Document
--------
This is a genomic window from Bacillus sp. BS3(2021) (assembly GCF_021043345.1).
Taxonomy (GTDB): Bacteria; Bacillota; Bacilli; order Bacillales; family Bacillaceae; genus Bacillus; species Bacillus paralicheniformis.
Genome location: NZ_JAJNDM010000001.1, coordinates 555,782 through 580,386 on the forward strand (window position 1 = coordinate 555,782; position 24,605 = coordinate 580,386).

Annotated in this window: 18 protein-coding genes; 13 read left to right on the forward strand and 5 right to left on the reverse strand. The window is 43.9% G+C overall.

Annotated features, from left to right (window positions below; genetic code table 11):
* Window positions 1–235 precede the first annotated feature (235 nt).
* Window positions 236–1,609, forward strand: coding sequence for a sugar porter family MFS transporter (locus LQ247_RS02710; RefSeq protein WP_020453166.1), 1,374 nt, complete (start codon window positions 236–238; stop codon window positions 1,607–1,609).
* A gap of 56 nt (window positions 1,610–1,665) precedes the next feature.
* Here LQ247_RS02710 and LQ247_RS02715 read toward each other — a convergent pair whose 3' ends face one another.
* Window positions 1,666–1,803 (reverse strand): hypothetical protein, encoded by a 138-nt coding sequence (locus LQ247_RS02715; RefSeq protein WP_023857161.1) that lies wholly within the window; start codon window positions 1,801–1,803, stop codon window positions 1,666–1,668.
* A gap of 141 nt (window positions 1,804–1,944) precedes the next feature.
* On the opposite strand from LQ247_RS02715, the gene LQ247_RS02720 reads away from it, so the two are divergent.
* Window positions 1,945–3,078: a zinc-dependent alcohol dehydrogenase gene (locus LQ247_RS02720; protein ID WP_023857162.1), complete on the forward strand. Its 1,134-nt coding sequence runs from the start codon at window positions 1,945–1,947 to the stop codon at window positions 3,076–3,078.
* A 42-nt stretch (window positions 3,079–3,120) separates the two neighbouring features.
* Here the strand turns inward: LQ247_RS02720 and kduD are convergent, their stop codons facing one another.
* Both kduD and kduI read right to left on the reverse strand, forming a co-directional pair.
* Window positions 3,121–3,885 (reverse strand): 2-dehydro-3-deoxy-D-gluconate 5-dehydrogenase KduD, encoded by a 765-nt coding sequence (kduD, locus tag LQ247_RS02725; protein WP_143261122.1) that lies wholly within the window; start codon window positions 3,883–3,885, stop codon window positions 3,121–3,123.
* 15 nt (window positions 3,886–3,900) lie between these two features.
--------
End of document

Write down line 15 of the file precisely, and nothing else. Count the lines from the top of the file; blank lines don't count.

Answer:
* Here the strand turns inward: LQ247_RS02720 and kduD are convergent, their stop codons facing one another.